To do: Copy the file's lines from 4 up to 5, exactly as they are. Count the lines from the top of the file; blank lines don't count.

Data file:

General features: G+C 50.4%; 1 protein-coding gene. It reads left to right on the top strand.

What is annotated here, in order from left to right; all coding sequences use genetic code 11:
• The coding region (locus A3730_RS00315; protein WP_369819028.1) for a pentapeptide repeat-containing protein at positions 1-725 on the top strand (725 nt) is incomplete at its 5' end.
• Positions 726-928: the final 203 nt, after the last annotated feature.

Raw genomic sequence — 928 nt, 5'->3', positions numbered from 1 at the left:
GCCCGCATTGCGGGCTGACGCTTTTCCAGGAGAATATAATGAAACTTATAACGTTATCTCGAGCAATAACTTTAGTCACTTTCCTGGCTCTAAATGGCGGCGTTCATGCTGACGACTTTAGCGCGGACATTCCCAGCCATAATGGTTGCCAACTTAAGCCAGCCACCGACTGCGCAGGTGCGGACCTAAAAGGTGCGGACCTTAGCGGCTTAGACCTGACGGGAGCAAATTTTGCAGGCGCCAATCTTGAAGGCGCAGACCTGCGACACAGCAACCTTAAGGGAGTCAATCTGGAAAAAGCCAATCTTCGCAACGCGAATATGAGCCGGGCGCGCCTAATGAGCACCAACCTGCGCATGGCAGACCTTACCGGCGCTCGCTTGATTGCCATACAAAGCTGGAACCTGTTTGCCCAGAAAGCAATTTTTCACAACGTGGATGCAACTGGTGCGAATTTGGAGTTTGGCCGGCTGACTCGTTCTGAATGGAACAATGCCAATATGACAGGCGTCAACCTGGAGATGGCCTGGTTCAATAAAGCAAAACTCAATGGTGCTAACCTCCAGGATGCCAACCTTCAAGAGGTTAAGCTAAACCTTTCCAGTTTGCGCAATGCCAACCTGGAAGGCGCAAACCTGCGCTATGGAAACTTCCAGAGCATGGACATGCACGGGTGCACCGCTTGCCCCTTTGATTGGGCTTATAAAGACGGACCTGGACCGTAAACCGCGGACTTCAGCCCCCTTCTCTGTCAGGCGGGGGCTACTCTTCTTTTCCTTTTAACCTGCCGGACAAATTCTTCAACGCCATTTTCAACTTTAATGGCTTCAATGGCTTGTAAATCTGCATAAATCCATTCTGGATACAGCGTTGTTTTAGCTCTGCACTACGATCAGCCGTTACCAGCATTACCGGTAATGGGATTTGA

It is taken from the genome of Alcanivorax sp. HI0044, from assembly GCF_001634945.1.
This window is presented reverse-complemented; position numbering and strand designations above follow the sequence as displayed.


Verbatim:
• Positions 726-928: the final 203 nt, after the last annotated feature.

Raw genomic sequence — 928 nt, 5'->3', positions numbered from 1 at the left: